The London Olympic Games begins this Friday, with an opening ceremony directed by Danny Boyle featuring all things British, complete with rain clouds and farm animals.
However, despite the Government's hopes that the games will boost British businesses and provide a much needed injection into the ailing economy, many corporate lawyers report that the Games have had a negative effect on mergers and acquisitions.
The UK is hosting a series of global business summits in London as part of the proposal to declare Britain 'open for business'.
However, the effect of the Games has been to impose significant transportation and logistical issues for weeks before and after the event.
August is traditionally a quiet time of year anyway for corporate law activity, although many observers note that the slowdown in activity this year has come much earlier and is expected to last well into the Autumn.
Ian Martin is a corporate merger and acquisitions partner at international law firm MacFarlanes. He told the Financial Times that the industry is not expected to restart until well into September.
"Most advisers and banks try not to execute deals over August but [the usual slowdown] began earlier this year and won't restart in earnest until September," he said.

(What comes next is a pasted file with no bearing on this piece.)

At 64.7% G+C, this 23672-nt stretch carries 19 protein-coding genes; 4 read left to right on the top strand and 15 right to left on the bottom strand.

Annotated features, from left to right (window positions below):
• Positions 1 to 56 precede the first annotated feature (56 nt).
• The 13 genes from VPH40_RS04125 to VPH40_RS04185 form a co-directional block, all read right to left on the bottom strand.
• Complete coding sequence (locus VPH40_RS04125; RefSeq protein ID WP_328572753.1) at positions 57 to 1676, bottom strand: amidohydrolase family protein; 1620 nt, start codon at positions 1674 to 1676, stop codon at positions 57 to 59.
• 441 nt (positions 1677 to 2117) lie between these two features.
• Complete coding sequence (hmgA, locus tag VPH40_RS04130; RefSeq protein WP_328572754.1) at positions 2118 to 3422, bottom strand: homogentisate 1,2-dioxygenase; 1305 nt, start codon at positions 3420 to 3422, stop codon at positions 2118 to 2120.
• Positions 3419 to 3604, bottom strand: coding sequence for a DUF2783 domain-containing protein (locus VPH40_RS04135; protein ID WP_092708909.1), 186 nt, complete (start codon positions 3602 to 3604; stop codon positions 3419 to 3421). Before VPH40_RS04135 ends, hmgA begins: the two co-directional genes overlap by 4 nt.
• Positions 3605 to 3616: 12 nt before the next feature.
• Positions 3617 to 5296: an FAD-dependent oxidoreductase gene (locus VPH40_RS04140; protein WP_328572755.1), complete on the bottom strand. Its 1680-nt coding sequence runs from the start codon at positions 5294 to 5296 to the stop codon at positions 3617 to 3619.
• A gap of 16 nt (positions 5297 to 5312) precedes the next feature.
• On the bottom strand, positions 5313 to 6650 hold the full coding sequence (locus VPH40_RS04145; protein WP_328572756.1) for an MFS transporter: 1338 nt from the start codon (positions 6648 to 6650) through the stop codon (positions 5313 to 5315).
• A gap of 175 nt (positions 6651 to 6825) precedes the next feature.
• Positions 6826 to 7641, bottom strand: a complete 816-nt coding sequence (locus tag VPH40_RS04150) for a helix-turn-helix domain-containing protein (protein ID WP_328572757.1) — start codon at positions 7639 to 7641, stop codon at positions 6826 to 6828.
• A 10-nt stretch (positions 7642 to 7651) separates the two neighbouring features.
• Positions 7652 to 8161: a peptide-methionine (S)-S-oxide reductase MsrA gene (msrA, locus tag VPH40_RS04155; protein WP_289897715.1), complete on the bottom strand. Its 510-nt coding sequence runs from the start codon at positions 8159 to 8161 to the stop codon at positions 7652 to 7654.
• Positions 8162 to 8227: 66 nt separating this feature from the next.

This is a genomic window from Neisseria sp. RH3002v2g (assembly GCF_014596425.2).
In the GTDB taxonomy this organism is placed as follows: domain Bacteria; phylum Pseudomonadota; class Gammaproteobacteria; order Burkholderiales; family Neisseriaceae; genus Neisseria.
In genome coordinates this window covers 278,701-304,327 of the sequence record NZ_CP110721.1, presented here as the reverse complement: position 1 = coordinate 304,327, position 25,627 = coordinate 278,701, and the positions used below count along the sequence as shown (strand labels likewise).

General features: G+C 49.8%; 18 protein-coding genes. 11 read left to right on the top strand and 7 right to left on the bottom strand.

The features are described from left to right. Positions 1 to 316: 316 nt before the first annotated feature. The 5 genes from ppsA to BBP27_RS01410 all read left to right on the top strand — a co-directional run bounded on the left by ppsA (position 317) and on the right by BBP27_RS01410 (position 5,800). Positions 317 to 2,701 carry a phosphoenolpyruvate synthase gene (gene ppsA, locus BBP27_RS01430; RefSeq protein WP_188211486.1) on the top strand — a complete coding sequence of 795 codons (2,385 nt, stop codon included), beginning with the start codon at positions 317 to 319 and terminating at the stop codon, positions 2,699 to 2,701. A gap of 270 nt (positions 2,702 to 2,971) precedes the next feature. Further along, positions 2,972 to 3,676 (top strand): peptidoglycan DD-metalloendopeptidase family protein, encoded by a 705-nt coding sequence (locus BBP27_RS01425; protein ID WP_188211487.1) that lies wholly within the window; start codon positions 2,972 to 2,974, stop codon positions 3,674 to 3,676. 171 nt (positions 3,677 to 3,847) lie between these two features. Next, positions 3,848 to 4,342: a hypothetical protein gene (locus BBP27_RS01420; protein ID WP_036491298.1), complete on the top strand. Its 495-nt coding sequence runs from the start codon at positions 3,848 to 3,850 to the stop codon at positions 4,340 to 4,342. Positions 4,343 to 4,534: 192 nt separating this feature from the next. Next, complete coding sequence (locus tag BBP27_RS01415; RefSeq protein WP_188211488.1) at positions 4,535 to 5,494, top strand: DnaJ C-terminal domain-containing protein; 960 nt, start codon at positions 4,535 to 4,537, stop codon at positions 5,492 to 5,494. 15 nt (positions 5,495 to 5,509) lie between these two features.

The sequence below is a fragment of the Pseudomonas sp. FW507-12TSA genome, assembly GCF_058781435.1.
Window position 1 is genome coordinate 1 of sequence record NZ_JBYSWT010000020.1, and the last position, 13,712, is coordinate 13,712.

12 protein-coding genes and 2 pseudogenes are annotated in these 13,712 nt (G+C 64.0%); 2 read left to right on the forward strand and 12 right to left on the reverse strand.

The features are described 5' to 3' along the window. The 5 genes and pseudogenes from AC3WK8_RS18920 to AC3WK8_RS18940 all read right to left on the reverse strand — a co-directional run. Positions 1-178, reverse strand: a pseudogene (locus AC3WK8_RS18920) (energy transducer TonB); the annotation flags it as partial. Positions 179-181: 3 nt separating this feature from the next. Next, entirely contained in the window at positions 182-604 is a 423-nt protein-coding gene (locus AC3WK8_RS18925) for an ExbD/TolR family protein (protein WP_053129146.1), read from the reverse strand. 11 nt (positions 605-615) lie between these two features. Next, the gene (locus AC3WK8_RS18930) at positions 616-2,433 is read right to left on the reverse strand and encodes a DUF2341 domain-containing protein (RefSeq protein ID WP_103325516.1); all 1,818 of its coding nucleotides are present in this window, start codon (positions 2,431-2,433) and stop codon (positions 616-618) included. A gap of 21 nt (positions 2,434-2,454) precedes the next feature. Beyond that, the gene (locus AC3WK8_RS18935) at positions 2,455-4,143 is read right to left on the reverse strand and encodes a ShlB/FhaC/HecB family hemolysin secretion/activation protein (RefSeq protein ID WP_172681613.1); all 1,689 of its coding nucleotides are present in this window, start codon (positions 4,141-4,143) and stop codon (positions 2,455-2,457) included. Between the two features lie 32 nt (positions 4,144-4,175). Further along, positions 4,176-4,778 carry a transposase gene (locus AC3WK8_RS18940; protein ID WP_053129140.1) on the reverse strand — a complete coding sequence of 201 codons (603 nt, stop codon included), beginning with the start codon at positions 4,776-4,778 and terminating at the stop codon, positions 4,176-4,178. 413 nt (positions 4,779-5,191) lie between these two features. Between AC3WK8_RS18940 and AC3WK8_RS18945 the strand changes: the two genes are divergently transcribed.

However, whilst some report a significant slowing in business, other leading corporate lawyers believe that the Games served to rush deals along, as businesses sought to complete important negotiations before the Olympic disruptions began.
The financial impact of the Games has also recently come under scrutiny. The Government has until now touted previous successes in cities such as Los Angeles, Barcelona and Seoul as a blueprint for financial success at the London event. However, recent failures in Athens and Sydney look a more realistic prospect for an Olympic Games which has already gone considerably over budget.
It is hoped that government plans for legacy uses for almost all the Olympic venues will generate income for years to come. In many other host cities venues were not used and years later remain empty.
Goldman Sachs believes that the Games will have a positive effect on the UK economy, however, predicting that the event could boost UK output by 0.3-0.4%.
UK deals delayed over Olympics disruption (The Financial Times)